Can you buy a house with student
Student debt can feel like a big obstacle for first-time home buyers.
Many would-be buyers aren’t even applying, worried that their debts will make homeownership impossible.
But the truth is that
homeownership and student debt aren’t mutually exclusive. You can buy a home,
get approved for a mortgage loan, and still make good on your student loans.
The trick is to understand how
mortgage lenders look at your debts and plan your budget accordingly. Here’s
In this article (Skip to…)
Buying a house
with student loans
Student loans shouldn’t stop you
from buying a house as long as you have stable income and decent credit. If you
can afford rent while you’re paying off student loans, there’s a good chance
you can afford monthly mortgage payments.
But before you apply,
it’s important to understand how student loans will impact your mortgage application —
and what you can do to improve your chances of qualifying.
Here’s a quick overview of what
you need to know. We’ll go over each point in more detail below.
- When you apply for a mortgage, the lender will evaluate your debt-to-income ratio (DTI), which indicates the percentage of your monthly income required to repay your debts. Your student loan payments will be included as part of your monthly debts
- By reducing your monthly debt obligations, you’ll reduce your debt-to-income ratio. This can increase your qualified mortgage loan amount and home buying budget
- To do this, you can switch to a graduated repayment plan; request a longer loan student loan repayment period; or focus on reducing other monthly debt like credit card payments
- There are a number of mortgages that work well for borrowers with student debt, including the FHA loan, the Fannie Mae HomeReady mortgage, and the VA loan. These programs may allow 100% financing, low-down payments, and more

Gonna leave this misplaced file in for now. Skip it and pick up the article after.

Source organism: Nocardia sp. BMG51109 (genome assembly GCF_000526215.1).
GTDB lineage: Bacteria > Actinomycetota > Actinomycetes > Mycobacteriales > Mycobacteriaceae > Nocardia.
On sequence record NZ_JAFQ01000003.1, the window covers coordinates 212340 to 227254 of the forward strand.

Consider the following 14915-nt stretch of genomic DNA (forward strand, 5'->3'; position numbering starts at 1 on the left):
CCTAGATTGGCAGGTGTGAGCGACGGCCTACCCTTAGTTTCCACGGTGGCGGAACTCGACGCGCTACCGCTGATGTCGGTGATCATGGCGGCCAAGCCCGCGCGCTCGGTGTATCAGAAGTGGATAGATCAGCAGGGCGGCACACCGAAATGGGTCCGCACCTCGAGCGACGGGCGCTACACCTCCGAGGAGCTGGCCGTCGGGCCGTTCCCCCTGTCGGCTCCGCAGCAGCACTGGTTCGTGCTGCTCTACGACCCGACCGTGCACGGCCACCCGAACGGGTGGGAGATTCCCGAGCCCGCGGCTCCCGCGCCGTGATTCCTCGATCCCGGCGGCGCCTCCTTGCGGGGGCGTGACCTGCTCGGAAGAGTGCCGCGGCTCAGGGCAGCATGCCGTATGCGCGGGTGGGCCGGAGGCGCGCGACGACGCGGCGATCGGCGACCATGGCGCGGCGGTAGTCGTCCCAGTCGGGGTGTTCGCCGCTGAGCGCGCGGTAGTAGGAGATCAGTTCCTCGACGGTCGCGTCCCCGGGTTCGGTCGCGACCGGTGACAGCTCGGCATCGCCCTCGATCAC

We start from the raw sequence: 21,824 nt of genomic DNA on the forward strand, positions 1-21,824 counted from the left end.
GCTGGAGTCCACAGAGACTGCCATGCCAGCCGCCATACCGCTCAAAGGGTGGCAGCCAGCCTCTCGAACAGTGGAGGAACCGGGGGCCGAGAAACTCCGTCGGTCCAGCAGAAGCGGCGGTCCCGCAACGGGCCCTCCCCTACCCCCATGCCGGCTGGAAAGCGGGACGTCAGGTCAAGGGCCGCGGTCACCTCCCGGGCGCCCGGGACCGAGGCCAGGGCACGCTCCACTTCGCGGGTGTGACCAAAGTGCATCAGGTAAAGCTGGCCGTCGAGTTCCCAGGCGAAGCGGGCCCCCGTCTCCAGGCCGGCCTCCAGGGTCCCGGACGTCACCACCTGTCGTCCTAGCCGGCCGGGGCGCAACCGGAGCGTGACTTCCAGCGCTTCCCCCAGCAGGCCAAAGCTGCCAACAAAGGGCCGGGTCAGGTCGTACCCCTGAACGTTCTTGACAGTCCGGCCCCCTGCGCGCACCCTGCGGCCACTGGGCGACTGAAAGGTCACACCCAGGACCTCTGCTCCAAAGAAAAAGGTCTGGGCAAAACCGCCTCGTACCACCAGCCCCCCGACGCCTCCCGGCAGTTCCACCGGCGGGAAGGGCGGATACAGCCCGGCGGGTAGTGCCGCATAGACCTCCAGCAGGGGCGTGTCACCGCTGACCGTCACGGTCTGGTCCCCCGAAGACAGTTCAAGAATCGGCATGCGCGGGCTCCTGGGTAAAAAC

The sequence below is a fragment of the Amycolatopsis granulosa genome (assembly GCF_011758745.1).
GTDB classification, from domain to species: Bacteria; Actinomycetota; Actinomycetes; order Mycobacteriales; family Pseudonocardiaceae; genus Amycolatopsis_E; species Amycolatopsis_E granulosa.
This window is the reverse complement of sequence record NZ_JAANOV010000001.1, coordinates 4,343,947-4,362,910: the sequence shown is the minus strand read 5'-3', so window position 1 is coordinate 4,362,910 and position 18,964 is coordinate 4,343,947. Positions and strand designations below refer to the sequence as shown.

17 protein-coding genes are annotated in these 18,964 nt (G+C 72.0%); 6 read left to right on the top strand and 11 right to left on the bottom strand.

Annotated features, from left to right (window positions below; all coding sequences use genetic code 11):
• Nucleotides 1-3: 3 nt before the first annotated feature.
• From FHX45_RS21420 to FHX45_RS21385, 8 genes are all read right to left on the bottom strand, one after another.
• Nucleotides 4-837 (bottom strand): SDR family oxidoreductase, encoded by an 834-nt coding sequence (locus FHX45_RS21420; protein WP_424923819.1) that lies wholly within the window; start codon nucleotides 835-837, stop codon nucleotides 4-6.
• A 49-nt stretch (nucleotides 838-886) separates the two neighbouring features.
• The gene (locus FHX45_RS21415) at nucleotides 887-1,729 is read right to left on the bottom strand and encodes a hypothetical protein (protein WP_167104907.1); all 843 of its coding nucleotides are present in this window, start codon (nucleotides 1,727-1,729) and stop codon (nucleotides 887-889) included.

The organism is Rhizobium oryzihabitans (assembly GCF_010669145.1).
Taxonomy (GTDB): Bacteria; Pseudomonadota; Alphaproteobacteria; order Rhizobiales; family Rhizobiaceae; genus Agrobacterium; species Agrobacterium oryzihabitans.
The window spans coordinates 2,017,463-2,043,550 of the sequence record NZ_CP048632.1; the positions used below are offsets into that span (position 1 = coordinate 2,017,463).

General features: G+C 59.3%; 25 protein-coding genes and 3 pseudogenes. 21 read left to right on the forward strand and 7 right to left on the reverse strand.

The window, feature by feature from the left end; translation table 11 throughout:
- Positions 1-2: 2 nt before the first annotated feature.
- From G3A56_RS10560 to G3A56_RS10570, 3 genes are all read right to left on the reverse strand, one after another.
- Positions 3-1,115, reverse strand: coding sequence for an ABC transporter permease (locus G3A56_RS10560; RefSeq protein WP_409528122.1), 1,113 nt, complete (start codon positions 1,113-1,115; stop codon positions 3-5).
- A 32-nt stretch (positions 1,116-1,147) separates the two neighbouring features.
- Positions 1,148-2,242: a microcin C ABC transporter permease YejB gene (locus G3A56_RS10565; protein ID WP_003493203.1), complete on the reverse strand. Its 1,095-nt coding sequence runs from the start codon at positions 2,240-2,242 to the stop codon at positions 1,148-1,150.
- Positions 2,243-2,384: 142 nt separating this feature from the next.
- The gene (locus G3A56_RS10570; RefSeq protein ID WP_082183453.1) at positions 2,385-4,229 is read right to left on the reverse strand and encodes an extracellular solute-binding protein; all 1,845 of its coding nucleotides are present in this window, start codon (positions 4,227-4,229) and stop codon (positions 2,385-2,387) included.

Yes, your student loan debt will affect your mortgage eligibility. Your
home buying budget likely won’t be as large as it would if you were debt-free.
But thanks to today’s flexible mortgage programs, you don’t have to
wait until your debt is paid off to buy a home.
If you qualify, you can buy a home now, stop paying rent, and start building equity. Then you can upsize to a bigger home once your debts are paid off, if you want.
How your mortgage eligibility is determined
As a home buyer, your ability to get approved for a mortgage is based on three main factors: your down payment, your credit score, and your household income relative to your household debt.
Other traits matter, too, such as your employment history and assets. But these three are the most important.
Down payments matter because the size of your down payment determines which mortgage loans you might be eligible for.
For example, the VA mortgage and UDSA mortgage both allow 100% financing. So if you qualify for either of these programs, you don’t need any money saved up for a down payment. (Although you’ll still need cash for closing costs.)
Your credit score and credit report matter for the same reason.
All mortgage programs require that buyers meet a minimum credit score requirement. For some programs, minimum credit scores are high. For others, they’re low.
Generally, you can get approved with a FICO score above 580 as long as you meet other loan program requirements.
Debt and income
Your debts might be even more important than your down payment or credit score when it comes to your home buying budget.
Mortgage lenders don’t look at debt on its own. They look at it in relation to your monthly income.
Known as your ‘debt-to-income ratio’ (DTI), this calculation is believed to be the best predictor of whether you can actually afford to buy.
Why? Because your debt-to-income ratio shows a lender how much money you have left over each month after paying obligations like auto loans, credit cards, personal loans, and — yes — student loans.
The more of your budget that’s taken up by these other debt payments, the less cash you have left for mortgage payments.